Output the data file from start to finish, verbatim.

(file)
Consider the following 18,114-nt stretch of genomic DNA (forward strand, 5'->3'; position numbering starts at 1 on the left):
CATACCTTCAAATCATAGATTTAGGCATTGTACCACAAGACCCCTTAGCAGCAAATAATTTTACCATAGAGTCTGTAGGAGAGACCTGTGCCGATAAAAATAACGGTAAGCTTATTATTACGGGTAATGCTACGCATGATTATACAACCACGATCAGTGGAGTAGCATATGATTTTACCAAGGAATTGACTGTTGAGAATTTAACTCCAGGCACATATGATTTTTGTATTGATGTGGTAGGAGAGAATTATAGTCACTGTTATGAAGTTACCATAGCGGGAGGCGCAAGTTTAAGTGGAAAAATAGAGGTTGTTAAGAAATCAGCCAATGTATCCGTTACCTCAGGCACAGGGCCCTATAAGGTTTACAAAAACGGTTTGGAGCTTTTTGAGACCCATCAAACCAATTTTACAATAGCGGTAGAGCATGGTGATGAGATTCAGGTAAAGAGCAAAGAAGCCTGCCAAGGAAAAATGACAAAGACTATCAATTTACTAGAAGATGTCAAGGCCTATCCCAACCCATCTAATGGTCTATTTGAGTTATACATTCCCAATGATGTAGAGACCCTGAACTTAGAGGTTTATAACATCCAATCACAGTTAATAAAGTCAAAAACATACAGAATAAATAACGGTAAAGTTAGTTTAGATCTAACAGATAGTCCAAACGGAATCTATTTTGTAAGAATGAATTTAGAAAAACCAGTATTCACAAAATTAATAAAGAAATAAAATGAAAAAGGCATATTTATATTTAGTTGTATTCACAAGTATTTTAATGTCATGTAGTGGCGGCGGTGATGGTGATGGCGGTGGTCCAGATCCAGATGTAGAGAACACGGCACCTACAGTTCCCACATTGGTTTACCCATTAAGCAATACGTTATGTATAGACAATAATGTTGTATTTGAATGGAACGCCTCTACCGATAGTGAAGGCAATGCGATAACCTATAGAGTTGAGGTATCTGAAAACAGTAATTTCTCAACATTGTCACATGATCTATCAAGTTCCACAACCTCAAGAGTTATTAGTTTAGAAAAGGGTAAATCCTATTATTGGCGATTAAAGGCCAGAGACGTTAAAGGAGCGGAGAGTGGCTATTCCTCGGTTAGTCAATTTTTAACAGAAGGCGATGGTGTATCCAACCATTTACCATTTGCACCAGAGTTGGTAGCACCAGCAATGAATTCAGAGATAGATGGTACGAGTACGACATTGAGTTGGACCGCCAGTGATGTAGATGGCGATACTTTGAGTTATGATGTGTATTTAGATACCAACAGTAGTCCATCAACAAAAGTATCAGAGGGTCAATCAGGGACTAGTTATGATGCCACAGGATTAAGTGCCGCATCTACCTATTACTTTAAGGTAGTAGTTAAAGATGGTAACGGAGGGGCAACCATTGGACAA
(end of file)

Consider the following 18,114-nt stretch of genomic DNA (forward strand, 5'->3'; position numbering starts at 1 on the left):
CATACCTTCAAATCATAGATTTAGGCATTGTACCACAAGACCCCTTAGCAGCAAATAATTTTACCATAGAGTCTGTAGGAGAGACCTGTGCCGATAAAAATAACGGTAAGCTTATTATTACGGGTAATGCTACGCATGATTATACAACCACGATCAGTGGAGTAGCATATGATTTTACCAAGGAATTGACTGTTGAGAATTTAACTCCAGGCACATATGATTTTTGTATTGATGTGGTAGGAGAGAATTATAGTCACTGTTATGAAGTTACCATAGCGGGAGGCGCAAGTTTAAGTGGAAAAATAGAGGTTGTTAAGAAATCAGCCAATGTATCCGTTACCTCAGGCACAGGGCCCTATAAGGTTTACAAAAACGGTTTGGAGCTTTTTGAGACCCATCAAACCAATTTTACAATAGCGGTAGAGCATGGTGATGAGATTCAGGTAAAGAGCAAAGAAGCCTGCCAAGGAAAAATGACAAAGACTATCAATTTACTAGAAGATGTCAAGGCCTATCCCAACCCATCTAATGGTCTATTTGAGTTATACATTCCCAATGATGTAGAGACCCTGAACTTAGAGGTTTATAACATCCAATCACAGTTAATAAAGTCAAAAACATACAGAATAAATAACGGTAAAGTTAGTTTAGATCTAACAGATAGTCCAAACGGAATCTATTTTGTAAGAATGAATTTAGAAAAACCAGTATTCACAAAATTAATAAAGAAATAAAATGAAAAAGGCATATTTATATTTAGTTGTATTCACAAGTATTTTAATGTCATGTAGTGGCGGCGGTGATGGTGATGGCGGTGGTCCAGATCCAGATGTAGAGAACACGGCACCTACAGTTCCCACATTGGTTTACCCATTAAGCAATACGTTATGTATAGACAATAATGTTGTATTTGAATGGAACGCCTCTACCGATAGTGAAGGCAATGCGATAACCTATAGAGTTGAGGTATCTGAAAACAGTAATTTCTCAACATTGTCACATGATCTATCAAGTTCCACAACCTCAAGAGTTATTAGTTTAGAAAAGGGTAAATCCTATTATTGGCGATTAAAGGCCAGAGACGTTAAAGGAGCGGAGAGTGGCTATTCCTCGGTTAGTCAATTTTTAACAGAAGGCGATGGTGTATCCAACCATTTACCATTTGCACCAGAGTTGGTAGCACCAGCAATGAATTCAGAGATAGATGGTACGAGTACGACATTGAGTTGGACCGCCAGTGATGTAGATGGCGATACTTTGAGTTATGATGTGTATTTAGATACCAACAGTAGTCCATCAACAAAAGTATCAGAGGGTCAATCAGGGACTAGTTATGATGCCACAGGATTAAGTGCCGCATCTACCTATTACTTTAAGGTAGTAGTTAAAGATGGTAACGGAGGGGCAACCATTGGACAA